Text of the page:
This post is about learning spoken English fast, and not about becoming fluent in 10 or 30 days. I don’t want to disappoint you, but it’s nearly impossible to become fluent in 30 days.
(Please note, this post is specifically written for the situation where you don’t have the luxury of time and you want to expedite your learning process. However, if you don’t face the pressure of time, few steps mentioned in this post should ideally be tweaked, few dropped, and few added. Overall, the content would change somewhat in that case.)
Here are the steps you can take to speed up your spoken English skills:
1. Know why you want to learn English
It’s hard to put in the hours day in and day out over a long period with several dry spells of flat progress unless you’re super-motivated.
How to find motivation to improve your spoken English?
Is it to succeed at job interviews? Is it to impress others? Is it to be socially mobile and enlarge your network?
Whatever it is, remind yourself how getting better at the language will improve your life. Conversely, you can also remind yourself how remaining average will adversely affect your life. This will keep you going in frustrating times, which will be quite a few.
2. Tailor your learning to the reason why you want to learn fast
For most, it’s a not-too-distant job interview.
For some, it could be an international travel, ranging from an exchange program to plain leisure travel.
If your reason is job interview, you can tailor your practice to accommodate what you’ll face in an interview. You can, for example, try to limit your responses in practice to 2-3 minutes; answer questions in a way where you first give brief background of the situation you handled, followed by your contribution, and the result or lessons drawn in the end; and you can even practice questions you’ll likely face in the interview.
If your reason is an exchange program, you can specifically practice ice-breaking questions and striking conversation with strangers.
There is so much you can cover in spoken English, but if you’re short on time, focus will help you get more bang for your buck.
3. Create an immersive environment
Why do people learn a language fast when they live in a country where that language is spoken natively?
Because they’ve little option but to speak in that language. Everyone else around them is speaking the language, after all.
This is called immersive experience. It’s forced in the above example, but it’s not difficult to replicate such an experience in English at your own place in your own country.
At Freedom English Academy (FEA), a non-profit organization founded by well-known spiritual leader Deepak Chopra in northern India, students learn spoken English in 105-minute long sessions, Monday to Saturday.
Many students make dramatic improvements in 12-odd months they spend here. And the most important reason for improvement is strict adherence to communication in English during those 100-odd minutes. No matter how lame your English is, you can’t utter a word in your native language. In other words, each session is an immersive experience (in English).
And I’ve observed that those students who could create such an immersive experience even outside FEA progressed even faster.
Want to get convinced more on immersive experience?
Scott and Vat learnt Spanish, Portuguese, Mandarin, and Korean by living in Spain, Brazil, China, and Korea, respectively for three months each. Watch their dramatic improvement from Week 1 to Week 12 in the four languages in their TEDx talk (duration: 63 seconds):
Scott says his fluency in Spanish attained through this 3-month immersive experience is far better than his fluency in French after staying in France for a year and deliberately studying French on an earlier occasion.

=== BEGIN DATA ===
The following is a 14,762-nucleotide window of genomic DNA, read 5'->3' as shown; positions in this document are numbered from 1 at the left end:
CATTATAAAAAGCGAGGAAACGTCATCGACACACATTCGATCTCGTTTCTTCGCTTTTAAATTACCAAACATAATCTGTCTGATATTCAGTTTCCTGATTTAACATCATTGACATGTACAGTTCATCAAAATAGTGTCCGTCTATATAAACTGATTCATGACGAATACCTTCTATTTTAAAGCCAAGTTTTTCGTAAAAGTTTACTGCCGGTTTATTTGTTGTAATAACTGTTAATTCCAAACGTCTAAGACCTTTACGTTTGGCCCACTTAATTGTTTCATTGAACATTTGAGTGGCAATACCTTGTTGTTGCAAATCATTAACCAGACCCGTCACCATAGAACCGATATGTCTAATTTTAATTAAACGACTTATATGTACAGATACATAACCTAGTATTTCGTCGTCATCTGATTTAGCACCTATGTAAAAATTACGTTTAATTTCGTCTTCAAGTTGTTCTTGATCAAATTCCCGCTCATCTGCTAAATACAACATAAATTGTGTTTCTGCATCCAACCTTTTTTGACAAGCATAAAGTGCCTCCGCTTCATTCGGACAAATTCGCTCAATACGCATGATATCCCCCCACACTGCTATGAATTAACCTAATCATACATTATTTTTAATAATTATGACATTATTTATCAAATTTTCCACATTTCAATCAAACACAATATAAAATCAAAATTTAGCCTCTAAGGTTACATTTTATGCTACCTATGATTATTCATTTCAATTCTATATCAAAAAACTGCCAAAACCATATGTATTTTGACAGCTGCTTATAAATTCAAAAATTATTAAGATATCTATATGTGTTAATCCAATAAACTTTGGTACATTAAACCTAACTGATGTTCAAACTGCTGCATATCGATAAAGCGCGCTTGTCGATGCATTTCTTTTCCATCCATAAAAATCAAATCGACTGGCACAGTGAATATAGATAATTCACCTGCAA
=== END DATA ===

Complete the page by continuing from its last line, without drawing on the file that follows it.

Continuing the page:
That’s the power of completely immersing yourself in the language you want to master. So, replace the native language content you read, listen, and watch with the one in English. And create ‘English only’ time zones – like FEA students do for 105 minutes – when you speak only in English. The more, the better.
The most important component of immersion is speaking. Let’s take this up first.
4. Speak a lot
This is the biggest of them all. If you’ve to take just one message from this post, take this.
You can’t learn swimming without jumping into water
Wouldn’t you learn swimming faster by devoting disproportionately more time to swimming than to reading a swimming manual or watching the moves of other swimmers in the pool.
Swimming is a skill that you can learn mainly through doing it.
Though not exactly the same, speaking is a skill which you will learn faster by actually doing it. You can read and listen for hours every day, but if you don’t speak you won’t go anywhere. Speaking will make the biggest impact on your speaking skills. (It’s not to say that reading and listening don’t help speaking. They do, but they shouldn’t come at the cost of speaking. Also, when you’re pressed for time, you got to focus more on things – speaking, here – that will move the needle the most.)
Guard against procrastinating on speaking
If you aren’t good at speaking you would tend to delay speaking because first, it’s an active exercise requiring effort and, second, you aren’t good at it. In contrast, you would happily listen and read for hours because these are passive exercises where you don’t need to make much effort.
Does it ring a bell?
If you want to learn fast, don’t delay the speaking part much. Try even if you stumble more initially.
You’ll get all sort of advice on this: “Read and only read for so many days. Then only listen for so many days. And then start speaking.”
Feel free to get all the advice in the world, but don’t forget to filter them through commonsense.
Whom to speak to?
All and sundry.
You can practice speaking in English even without a partner. Friends and colleagues. Yourself loudly. Yourself in thoughts. Yourself mimicking television on mute. Customer care.
Possibilities are endless. If you’re driven, you will find ways to practice no matter where you live.
But you’ll struggle to speak if you fear mistakes, embarrassment. That takes us to our next point.
5. Make mistakes. Get embarrassed
Make mistakes. Plenty of them. But learn from them.
Every polyglot, someone who can use several languages, swears by this rule.